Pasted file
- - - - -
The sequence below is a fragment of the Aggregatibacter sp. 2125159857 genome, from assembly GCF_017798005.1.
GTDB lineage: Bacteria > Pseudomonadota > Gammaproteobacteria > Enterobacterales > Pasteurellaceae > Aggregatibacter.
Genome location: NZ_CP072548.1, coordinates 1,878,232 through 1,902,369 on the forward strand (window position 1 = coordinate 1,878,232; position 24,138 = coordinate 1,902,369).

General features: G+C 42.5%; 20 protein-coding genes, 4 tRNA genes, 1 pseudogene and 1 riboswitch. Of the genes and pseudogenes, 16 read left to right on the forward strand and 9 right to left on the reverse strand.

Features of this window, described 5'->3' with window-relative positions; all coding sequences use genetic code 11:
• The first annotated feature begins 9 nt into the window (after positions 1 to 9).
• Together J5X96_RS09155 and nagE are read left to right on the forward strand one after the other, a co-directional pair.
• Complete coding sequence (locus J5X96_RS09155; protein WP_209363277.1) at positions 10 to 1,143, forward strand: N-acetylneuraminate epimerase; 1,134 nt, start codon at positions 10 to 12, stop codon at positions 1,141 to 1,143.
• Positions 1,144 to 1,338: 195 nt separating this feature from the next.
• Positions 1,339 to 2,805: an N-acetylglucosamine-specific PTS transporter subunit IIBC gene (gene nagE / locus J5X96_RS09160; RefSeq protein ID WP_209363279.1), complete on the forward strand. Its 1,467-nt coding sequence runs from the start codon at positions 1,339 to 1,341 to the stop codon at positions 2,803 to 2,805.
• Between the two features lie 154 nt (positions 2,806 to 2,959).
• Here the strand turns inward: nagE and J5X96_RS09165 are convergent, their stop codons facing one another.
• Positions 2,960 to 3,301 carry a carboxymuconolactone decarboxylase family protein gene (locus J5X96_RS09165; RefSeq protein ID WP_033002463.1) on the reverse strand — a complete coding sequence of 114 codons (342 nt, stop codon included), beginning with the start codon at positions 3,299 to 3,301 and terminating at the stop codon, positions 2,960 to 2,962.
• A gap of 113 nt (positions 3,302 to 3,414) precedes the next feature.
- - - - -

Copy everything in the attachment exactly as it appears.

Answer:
The sequence below is a fragment of the Aggregatibacter sp. 2125159857 genome, from assembly GCF_017798005.1.
GTDB lineage: Bacteria > Pseudomonadota > Gammaproteobacteria > Enterobacterales > Pasteurellaceae > Aggregatibacter.
Genome location: NZ_CP072548.1, coordinates 1,878,232 through 1,902,369 on the forward strand (window position 1 = coordinate 1,878,232; position 24,138 = coordinate 1,902,369).

General features: G+C 42.5%; 20 protein-coding genes, 4 tRNA genes, 1 pseudogene and 1 riboswitch. Of the genes and pseudogenes, 16 read left to right on the forward strand and 9 right to left on the reverse strand.

Features of this window, described 5'->3' with window-relative positions; all coding sequences use genetic code 11:
• The first annotated feature begins 9 nt into the window (after positions 1 to 9).
• Together J5X96_RS09155 and nagE are read left to right on the forward strand one after the other, a co-directional pair.
• Complete coding sequence (locus J5X96_RS09155; protein WP_209363277.1) at positions 10 to 1,143, forward strand: N-acetylneuraminate epimerase; 1,134 nt, start codon at positions 10 to 12, stop codon at positions 1,141 to 1,143.
• Positions 1,144 to 1,338: 195 nt separating this feature from the next.
• Positions 1,339 to 2,805: an N-acetylglucosamine-specific PTS transporter subunit IIBC gene (gene nagE / locus J5X96_RS09160; RefSeq protein ID WP_209363279.1), complete on the forward strand. Its 1,467-nt coding sequence runs from the start codon at positions 1,339 to 1,341 to the stop codon at positions 2,803 to 2,805.
• Between the two features lie 154 nt (positions 2,806 to 2,959).
• Here the strand turns inward: nagE and J5X96_RS09165 are convergent, their stop codons facing one another.
• Positions 2,960 to 3,301 carry a carboxymuconolactone decarboxylase family protein gene (locus J5X96_RS09165; RefSeq protein ID WP_033002463.1) on the reverse strand — a complete coding sequence of 114 codons (342 nt, stop codon included), beginning with the start codon at positions 3,299 to 3,301 and terminating at the stop codon, positions 2,960 to 2,962.
• A gap of 113 nt (positions 3,302 to 3,414) precedes the next feature.